Closed captioning is the most important
development in this century for bringing deaf and hard of hearing people
into the mainstream. The closed captioning service officially started
in March 1980, but many years of development had to happen before it
became a reality.
The first innovators were not thinking about a captioning
system for deaf and hard of hearing people. In 1970 the National Bureau
of Standards began to investigate the possibility of using a portion
of the network television signal to send precise time information on
a nationwide basis. The Bureau believed that it could send digitally
encoded information in a part of the television signal not used for
picture information. The ABC-TV network agreed to cooperate. This project
didn't work, but ABC suggested that it might be possible to send captions
This led to a preview of captioning at the First National
Conference on Television for the Hearing Impaired in Nashville, Tennessee
in 1971. Two possible technologies for captioning television programs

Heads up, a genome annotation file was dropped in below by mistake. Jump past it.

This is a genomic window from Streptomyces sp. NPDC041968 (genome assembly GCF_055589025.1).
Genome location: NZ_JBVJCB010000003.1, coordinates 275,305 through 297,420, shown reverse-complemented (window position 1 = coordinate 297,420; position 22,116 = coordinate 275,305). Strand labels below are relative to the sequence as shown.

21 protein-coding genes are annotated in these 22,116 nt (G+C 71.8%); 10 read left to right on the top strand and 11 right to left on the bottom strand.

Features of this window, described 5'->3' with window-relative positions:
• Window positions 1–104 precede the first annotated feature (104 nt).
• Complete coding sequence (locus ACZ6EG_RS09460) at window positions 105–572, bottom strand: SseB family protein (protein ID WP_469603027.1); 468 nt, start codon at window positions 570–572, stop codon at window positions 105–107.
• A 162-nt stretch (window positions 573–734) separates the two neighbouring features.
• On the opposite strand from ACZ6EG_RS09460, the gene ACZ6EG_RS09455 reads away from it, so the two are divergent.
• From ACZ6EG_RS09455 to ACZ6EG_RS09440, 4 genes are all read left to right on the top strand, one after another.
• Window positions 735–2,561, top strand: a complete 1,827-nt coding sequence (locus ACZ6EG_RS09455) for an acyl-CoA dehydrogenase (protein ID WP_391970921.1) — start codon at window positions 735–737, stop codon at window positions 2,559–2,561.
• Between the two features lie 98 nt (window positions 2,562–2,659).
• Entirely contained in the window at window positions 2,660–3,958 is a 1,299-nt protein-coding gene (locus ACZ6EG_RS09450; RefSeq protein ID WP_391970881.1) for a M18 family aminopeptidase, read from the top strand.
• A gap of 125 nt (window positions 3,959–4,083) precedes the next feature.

were demonstrated that would display the captions only on specially
equipped sets for deaf and hard of hearing viewers.
A second demonstration of closed captioning was held at
Gallaudet College (now Gallaudet University) on February 15, 1972. ABC
and the National Bureau of Standards presented closed captions embedded
within the normal broadcast of Mod Squad.
As a result of the enthusiasm these demonstrations created
in the deaf and hard of hearing community, the National Association
of Broadcasters studied the technical and economic factors involved
in establishing a captioning service. The Association concluded that
this captioning system was technically possible, but certain steps had
to be taken before it could become a reality. The federal government
agreed to fund the development and testing. The engineering department
of the Public Broadcasting System started to work on the project in
1973 under contract to the Bureau of Education for the Handicapped of
the Department of Health, Education and Welfare (HEW).
While the closed captioning service was being developed,
there were some programs with "open" captions airing on PBS. In 1972,
The French Chef became the very first television program that was accessible
to deaf and hard of hearing viewers. The ABC News was rebroadcast on
PBS five hours after its broadcast on ABC-TV. From the time The Captioned
ABC News was first produced in 1973, it was the only timely newscast
accessible to deaf and hard of hearing people until NCI's real-time
captioning service started in 1982.
A problem that soon became evident with The Captioned
ABC News program rebroadcast on PBS was that it competed with its own
affiliates' 11:00 p.m. local news. This meant that PBS stations in most
areas had to broadcast The Captioned ABC News at 11:30 p.m. or early
the next morning at 6:30 a.m.
The closed captioning system was successfully tested that